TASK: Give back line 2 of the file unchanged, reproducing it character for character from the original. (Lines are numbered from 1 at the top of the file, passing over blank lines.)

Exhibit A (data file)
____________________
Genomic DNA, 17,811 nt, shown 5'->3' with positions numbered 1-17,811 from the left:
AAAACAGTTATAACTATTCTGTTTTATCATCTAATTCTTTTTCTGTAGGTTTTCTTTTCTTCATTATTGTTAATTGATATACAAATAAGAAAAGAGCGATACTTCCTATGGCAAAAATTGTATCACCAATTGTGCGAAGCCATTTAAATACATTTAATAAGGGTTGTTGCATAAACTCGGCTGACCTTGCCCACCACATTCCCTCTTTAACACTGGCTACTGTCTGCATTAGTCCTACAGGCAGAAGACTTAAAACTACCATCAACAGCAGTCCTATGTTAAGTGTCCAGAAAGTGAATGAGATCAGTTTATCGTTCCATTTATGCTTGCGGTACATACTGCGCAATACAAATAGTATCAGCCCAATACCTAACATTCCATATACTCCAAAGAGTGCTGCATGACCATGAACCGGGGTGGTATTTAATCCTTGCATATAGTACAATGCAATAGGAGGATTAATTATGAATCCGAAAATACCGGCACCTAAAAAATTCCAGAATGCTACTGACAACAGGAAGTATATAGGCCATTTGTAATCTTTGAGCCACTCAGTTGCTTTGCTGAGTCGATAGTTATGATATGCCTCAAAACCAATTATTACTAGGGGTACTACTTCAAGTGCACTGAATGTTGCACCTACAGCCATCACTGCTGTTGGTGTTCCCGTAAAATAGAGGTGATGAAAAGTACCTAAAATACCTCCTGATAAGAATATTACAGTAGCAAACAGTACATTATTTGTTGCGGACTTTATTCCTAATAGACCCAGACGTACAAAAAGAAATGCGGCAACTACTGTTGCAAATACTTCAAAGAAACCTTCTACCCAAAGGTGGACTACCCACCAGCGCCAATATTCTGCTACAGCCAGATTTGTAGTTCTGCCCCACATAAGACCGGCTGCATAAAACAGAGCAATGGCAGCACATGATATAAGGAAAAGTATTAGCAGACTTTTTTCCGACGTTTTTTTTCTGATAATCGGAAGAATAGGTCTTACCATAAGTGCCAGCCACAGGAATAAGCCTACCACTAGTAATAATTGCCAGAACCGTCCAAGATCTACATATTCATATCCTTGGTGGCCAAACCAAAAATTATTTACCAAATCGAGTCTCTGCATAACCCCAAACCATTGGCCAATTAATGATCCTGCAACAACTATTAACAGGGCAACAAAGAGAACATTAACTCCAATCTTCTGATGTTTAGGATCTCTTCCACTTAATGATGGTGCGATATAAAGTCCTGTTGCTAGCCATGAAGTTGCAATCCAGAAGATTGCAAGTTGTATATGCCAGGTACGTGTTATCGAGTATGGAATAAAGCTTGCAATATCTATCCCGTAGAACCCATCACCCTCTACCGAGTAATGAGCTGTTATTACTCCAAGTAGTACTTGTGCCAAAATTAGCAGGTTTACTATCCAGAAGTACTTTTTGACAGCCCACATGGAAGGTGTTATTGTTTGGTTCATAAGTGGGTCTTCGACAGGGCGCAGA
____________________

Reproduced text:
AAAACAGTTATAACTATTCTGTTTTATCATCTAATTCTTTTTCTGTAGGTTTTCTTTTCTTCATTATTGTTAATTGATATACAAATAAGAAAAGAGCGATACTTCCTATGGCAAAAATTGTATCACCAATTGTGCGAAGCCATTTAAATACATTTAATAAGGGTTGTTGCATAAACTCGGCTGACCTTGCCCACCACATTCCCTCTTTAACACTGGCTACTGTCTGCATTAGTCCTACAGGCAGAAGACTTAAAACTACCATCAACAGCAGTCCTATGTTAAGTGTCCAGAAAGTGAATGAGATCAGTTTATCGTTCCATTTATGCTTGCGGTACATACTGCGCAATACAAATAGTATCAGCCCAATACCTAACATTCCATATACTCCAAAGAGTGCTGCATGACCATGAACCGGGGTGGTATTTAATCCTTGCATATAGTACAATGCAATAGGAGGATTAATTATGAATCCGAAAATACCGGCACCTAAAAAATTCCAGAATGCTACTGACAACAGGAAGTATATAGGCCATTTGTAATCTTTGAGCCACTCAGTTGCTTTGCTGAGTCGATAGTTATGATATGCCTCAAAACCAATTATTACTAGGGGTACTACTTCAAGTGCACTGAATGTTGCACCTACAGCCATCACTGCTGTTGGTGTTCCCGTAAAATAGAGGTGATGAAAAGTACCTAAAATACCTCCTGATAAGAATATTACAGTAGCAAACAGTACATTATTTGTTGCGGACTTTATTCCTAATAGACCCAGACGTACAAAAAGAAATGCGGCAACTACTGTTGCAAATACTTCAAAGAAACCTTCTACCCAAAGGTGGACTACCCACCAGCGCCAATATTCTGCTACAGCCAGATTTGTAGTTCTGCCCCACATAAGACCGGCTGCATAAAACAGAGCAATGGCAGCACATGATATAAGGAAAAGTATTAGCAGACTTTTTTCCGACGTTTTTTTTCTGATAATCGGAAGAATAGGTCTTACCATAAGTGCCAGCCACAGGAATAAGCCTACCACTAGTAATAATTGCCAGAACCGTCCAAGATCTACATATTCATATCCTTGGTGGCCAAACCAAAAATTATTTACCAAATCGAGTCTCTGCATAACCCCAAACCATTGGCCAATTAATGATCCTGCAACAACTATTAACAGGGCAACAAAGAGAACATTAACTCCAATCTTCTGATGTTTAGGATCTCTTCCACTTAATGATGGTGCGATATAAAGTCCTGTTGCTAGCCATGAAGTTGCAATCCAGAAGATTGCAAGTTGTATATGCCAGGTACGTGTTATCGAGTATGGAATAAAGCTTGCAATATCTATCCCGTAGAACCCATCACCCTCTACCGAGTAATGAGCTGTTATTACTCCAAGTAGTACTTGTGCCAAAATTAGCAGGTTTACTATCCAGAAGTACTTTTTGACAGCCCACATGGAAGGTGTTATTGTTTGGTTCATAAGTGGGTCTTCGACAGGGCGCAGA